On a hot day at the CREN (Centre for Recuperation and Nutrition Education) hospital, the ACF team was notified that a severely malnourished child will be coming in for a check-up. Miara was treated with Plumpy’Nut before but had slipped back into a malnourished state. Plumpy’Nut was prescribed again but was not showing improvements.
It was not difficult to spot her and her mother, Yonli, in the waiting room. Miara looked very ill. She had a colourful little dress on, but her arms and legs are visibly very, very, thin. It is hard to believe this tiny girl is two years old.
She had shown some improvements since the last visit, but her measurements remained so alarming that she was referred to CREN. One of ACF’s many roles in Burkina Faso is to assist families to get to the CREN, help train local staff, and monitor these teams. ACF offers the equipment and expertise to assess malnutrition as well as supplementary medicines.
At CREN, Miara and her mother had to stay overnight to ensure she was eating the Plumpy’Nut and progressing. Often families stay for a week or so. This is normal to treat and monitor a severely malnourished child. Mothers are given food, a bed, a blanket, and a mosquito net. The children are cared for using the specially formulated therapeutic milk F75 or F100, Plumpy’Nut, and other medicines if necessary. If the child is too ill to eat, a feeding tube will be https://actionagainsthunger.ca/cms/wp-content/uploads/2013/08/otp50-1.jpgistered by the hospital.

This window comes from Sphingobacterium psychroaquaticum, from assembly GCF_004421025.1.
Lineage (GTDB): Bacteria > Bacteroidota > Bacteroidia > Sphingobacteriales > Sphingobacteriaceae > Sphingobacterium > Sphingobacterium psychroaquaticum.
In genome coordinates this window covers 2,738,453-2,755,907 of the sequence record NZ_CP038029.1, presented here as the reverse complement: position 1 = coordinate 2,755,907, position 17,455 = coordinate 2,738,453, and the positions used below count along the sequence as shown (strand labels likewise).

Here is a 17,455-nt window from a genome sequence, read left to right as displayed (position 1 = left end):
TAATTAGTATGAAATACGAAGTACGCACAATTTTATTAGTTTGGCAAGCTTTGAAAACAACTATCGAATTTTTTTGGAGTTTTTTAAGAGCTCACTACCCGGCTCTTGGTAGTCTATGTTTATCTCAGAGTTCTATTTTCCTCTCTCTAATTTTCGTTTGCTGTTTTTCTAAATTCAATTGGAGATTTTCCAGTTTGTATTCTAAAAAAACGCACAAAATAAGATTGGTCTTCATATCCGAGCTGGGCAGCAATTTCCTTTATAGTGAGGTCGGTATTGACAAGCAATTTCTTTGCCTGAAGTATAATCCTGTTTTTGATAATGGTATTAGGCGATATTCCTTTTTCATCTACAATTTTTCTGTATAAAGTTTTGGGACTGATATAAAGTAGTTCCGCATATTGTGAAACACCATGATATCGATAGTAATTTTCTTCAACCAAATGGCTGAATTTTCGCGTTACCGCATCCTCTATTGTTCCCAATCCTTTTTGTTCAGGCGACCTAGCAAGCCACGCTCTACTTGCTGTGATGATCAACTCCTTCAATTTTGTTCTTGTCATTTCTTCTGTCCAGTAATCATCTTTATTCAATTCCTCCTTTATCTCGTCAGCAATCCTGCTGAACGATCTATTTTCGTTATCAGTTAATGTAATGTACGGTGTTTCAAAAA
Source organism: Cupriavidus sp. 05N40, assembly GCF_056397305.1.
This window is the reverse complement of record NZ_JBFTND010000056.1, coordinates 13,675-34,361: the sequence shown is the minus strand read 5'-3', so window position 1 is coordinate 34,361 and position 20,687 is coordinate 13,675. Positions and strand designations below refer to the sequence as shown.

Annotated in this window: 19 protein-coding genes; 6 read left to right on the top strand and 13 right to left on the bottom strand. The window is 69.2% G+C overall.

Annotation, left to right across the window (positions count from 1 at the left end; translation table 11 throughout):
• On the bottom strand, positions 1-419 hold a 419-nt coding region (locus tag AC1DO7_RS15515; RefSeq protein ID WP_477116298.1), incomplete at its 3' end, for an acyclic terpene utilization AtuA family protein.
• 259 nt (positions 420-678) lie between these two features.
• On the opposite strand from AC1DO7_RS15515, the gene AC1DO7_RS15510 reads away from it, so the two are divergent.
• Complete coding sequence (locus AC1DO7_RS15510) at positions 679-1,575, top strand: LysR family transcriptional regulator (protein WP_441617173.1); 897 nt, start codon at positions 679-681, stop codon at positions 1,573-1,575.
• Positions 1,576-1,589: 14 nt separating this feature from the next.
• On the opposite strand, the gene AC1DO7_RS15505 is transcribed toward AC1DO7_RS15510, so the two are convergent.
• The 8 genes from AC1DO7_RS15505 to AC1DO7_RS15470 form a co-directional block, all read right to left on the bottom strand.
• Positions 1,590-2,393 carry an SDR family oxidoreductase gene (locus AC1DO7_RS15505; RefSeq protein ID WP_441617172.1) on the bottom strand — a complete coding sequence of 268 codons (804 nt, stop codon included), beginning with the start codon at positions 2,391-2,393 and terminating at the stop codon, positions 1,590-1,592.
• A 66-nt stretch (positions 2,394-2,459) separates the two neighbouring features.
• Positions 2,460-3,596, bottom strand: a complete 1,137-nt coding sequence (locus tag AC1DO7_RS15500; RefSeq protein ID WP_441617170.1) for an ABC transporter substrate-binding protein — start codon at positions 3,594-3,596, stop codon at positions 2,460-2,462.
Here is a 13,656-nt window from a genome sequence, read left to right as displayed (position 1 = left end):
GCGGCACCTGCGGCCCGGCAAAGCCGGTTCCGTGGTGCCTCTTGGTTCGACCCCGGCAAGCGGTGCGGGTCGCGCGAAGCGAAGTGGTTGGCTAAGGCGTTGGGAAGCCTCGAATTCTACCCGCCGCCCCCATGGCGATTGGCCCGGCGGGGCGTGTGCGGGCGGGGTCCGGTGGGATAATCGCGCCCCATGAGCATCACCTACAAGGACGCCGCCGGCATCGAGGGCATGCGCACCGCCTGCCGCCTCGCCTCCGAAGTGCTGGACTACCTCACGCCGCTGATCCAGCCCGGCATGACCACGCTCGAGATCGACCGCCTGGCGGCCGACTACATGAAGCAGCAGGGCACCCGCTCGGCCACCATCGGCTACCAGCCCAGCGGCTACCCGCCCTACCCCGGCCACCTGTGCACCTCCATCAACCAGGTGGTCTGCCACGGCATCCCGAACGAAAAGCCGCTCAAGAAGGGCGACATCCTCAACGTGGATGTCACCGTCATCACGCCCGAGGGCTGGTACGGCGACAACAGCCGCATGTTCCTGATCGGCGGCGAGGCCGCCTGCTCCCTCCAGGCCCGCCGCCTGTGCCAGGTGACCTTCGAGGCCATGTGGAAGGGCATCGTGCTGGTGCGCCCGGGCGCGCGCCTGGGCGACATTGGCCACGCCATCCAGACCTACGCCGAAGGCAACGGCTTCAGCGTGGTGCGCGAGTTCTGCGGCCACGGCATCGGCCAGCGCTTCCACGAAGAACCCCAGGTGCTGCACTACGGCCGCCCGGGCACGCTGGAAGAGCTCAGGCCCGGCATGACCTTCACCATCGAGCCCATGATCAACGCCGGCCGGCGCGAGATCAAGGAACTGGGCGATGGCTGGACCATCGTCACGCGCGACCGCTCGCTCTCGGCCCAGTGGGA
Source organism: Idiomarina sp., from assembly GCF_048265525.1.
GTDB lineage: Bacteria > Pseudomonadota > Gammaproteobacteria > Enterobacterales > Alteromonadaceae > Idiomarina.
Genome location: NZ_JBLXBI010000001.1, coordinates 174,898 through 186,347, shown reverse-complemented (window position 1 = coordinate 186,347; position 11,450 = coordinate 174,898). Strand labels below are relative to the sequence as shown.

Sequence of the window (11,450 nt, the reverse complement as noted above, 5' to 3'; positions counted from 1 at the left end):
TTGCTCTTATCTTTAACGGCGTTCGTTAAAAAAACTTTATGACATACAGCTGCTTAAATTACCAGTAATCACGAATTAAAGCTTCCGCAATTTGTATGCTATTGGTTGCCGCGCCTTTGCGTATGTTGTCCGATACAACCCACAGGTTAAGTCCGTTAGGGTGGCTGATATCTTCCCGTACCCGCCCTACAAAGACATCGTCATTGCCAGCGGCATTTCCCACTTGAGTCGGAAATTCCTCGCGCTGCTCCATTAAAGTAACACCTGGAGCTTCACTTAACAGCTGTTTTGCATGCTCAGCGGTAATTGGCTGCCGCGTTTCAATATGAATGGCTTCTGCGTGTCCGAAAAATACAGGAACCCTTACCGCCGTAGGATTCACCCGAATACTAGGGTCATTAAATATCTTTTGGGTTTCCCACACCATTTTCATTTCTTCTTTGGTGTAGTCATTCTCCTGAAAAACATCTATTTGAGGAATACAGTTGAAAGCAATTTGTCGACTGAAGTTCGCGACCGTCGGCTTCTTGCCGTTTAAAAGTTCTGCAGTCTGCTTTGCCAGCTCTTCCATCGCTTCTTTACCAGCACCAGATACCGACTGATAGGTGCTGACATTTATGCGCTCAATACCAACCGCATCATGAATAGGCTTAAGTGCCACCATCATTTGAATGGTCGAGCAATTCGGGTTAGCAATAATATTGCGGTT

While the children are getting better, staff psychologists educate the mothers about hygiene – one of the biggest problems that lead to malnutrition. They explain about the need for proper waste disposal and necessity of cleaning children’s backsides, hands, and faces properly to avoid to diarrhoea, another cause of malnutrition. Ways to diversity diets for more nutrients and using clean water are taught as well. The message isn’t always accepted by the women and can take some time to see change.
Programs like these are funded and staffed by ACF. In fact, CREN was built by ACF. The facility has a 17-person limit, but because of the need, they have had as many as 60 children at once.
Miara is on track to have her health restored. Many more families and children like Miara will come through the doors at the CERN Hospital here in Burkina Faso. And with ACF’s programs, there is hope that mothers like Yonli will not loose another child to hunger.